Once more unto the breach, dear friends. Once more a Conservative Prime Minister heading to Europe – battle lines to be drawn, powers to be fought over, and with faint whispers of domestic treachery in the air. Tory Party history is littered with leaders who have met their ends on the political battlefields of Europe; David Cameron will have to play a tricky hand pretty deftly if he is not to become another casualty.
Thus far, we have witnessed the standard political trick of the proverbial can being kicked down the road. With the euro crisis finally limping to what must be its denouement and the 17 countries that comprise the eurozone now potentially forming their own fiscal union – in essence a brand new country – the end of that road has been reached.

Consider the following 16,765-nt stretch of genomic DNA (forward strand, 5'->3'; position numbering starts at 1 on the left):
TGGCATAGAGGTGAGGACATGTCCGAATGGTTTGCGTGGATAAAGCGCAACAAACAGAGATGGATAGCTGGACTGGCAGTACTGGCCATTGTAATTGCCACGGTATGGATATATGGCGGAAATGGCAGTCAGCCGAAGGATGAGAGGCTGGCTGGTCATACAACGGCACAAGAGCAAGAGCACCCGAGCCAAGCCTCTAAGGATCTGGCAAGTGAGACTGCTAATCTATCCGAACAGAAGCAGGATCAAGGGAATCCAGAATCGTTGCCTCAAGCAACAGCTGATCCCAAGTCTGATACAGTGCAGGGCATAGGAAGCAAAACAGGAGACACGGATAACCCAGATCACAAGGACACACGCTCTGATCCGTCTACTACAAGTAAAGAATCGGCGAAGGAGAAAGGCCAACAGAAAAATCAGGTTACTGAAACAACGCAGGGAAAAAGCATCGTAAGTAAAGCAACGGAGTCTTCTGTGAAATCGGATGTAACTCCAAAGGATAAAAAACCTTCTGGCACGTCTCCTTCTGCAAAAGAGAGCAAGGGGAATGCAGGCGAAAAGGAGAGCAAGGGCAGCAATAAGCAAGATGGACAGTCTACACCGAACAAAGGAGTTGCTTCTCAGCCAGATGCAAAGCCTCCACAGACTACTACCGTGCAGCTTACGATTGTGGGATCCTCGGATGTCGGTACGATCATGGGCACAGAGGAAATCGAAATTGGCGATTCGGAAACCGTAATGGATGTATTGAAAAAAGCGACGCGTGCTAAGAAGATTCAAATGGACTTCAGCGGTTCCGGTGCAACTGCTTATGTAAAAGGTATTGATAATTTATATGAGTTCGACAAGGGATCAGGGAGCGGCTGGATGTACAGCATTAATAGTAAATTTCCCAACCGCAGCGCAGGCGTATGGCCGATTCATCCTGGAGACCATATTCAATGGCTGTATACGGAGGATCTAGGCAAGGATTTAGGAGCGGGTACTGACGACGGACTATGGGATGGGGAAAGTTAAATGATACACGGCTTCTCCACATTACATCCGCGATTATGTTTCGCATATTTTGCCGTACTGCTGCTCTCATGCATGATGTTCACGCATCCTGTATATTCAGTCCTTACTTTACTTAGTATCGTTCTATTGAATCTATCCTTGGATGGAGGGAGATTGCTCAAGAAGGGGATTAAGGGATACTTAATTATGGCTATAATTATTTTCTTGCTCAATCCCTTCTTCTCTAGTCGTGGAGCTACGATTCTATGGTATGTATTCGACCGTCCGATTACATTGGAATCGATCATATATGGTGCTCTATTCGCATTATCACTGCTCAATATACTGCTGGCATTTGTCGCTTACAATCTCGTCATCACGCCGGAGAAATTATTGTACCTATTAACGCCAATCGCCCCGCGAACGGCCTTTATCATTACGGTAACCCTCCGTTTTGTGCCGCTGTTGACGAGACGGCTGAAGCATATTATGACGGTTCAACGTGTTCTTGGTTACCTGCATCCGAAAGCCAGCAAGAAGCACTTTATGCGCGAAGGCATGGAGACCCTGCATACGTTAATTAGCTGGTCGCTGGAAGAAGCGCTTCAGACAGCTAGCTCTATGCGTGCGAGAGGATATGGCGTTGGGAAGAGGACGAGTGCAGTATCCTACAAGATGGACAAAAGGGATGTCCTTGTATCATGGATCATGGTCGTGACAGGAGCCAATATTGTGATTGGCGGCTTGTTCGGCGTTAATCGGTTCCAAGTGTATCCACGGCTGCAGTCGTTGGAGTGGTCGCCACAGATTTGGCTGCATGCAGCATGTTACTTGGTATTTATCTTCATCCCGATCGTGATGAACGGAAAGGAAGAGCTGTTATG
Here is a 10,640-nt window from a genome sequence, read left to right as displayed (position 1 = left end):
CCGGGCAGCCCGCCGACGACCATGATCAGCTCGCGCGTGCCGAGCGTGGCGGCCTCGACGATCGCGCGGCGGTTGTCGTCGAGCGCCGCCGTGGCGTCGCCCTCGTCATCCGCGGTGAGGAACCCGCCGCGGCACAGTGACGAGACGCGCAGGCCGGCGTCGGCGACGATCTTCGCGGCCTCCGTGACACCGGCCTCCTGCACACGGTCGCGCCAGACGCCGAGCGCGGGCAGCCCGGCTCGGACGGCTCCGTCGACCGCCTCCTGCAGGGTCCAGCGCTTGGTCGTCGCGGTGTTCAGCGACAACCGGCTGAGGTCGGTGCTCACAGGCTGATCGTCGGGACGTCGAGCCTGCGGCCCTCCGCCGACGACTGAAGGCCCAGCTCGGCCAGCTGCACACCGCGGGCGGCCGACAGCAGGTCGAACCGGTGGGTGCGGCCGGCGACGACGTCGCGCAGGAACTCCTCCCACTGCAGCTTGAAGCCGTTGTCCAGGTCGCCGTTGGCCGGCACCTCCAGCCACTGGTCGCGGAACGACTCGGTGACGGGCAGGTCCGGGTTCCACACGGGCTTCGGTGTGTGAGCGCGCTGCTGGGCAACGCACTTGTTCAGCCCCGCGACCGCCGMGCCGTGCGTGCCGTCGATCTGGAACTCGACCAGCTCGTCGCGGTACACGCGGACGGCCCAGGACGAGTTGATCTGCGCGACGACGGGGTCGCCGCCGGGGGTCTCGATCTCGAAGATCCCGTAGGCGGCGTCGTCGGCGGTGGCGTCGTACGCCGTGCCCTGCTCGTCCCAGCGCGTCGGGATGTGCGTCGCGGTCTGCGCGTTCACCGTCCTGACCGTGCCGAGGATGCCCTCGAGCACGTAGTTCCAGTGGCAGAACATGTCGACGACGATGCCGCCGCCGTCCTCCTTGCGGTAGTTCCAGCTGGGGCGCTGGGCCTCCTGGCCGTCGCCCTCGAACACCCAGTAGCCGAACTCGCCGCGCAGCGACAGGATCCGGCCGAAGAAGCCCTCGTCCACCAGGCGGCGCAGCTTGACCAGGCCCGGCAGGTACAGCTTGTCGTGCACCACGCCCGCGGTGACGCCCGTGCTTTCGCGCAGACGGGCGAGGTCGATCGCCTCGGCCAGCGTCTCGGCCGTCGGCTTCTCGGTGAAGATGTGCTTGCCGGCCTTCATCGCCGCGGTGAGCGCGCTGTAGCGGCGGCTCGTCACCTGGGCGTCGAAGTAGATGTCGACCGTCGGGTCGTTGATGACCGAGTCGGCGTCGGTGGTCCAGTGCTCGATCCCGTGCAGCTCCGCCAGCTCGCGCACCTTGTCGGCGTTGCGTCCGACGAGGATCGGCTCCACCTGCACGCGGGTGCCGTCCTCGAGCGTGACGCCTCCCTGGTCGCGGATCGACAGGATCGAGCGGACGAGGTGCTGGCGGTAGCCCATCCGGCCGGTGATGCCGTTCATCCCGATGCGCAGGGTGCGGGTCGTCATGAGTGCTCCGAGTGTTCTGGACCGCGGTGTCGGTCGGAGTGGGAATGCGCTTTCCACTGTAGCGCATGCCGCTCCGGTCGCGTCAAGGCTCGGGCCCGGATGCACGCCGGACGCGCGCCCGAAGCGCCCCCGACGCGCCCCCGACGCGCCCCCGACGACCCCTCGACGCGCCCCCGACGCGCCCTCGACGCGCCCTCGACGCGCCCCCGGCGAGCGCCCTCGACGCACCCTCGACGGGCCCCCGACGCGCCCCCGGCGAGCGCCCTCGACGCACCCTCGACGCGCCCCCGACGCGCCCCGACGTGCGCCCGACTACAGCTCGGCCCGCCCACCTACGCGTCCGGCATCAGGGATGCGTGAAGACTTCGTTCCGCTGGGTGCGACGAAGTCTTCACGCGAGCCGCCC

As they say though, necessity is the mother of all invention and opportunities are often borne of crisis. The potential development of what we could deem a “multi-speed” Europe could be advantageous to Britain’s interests, in the sense that the EU would no longer feel the need to force all member countries to adopt EU-wide legislation and the kind of regulation that has ch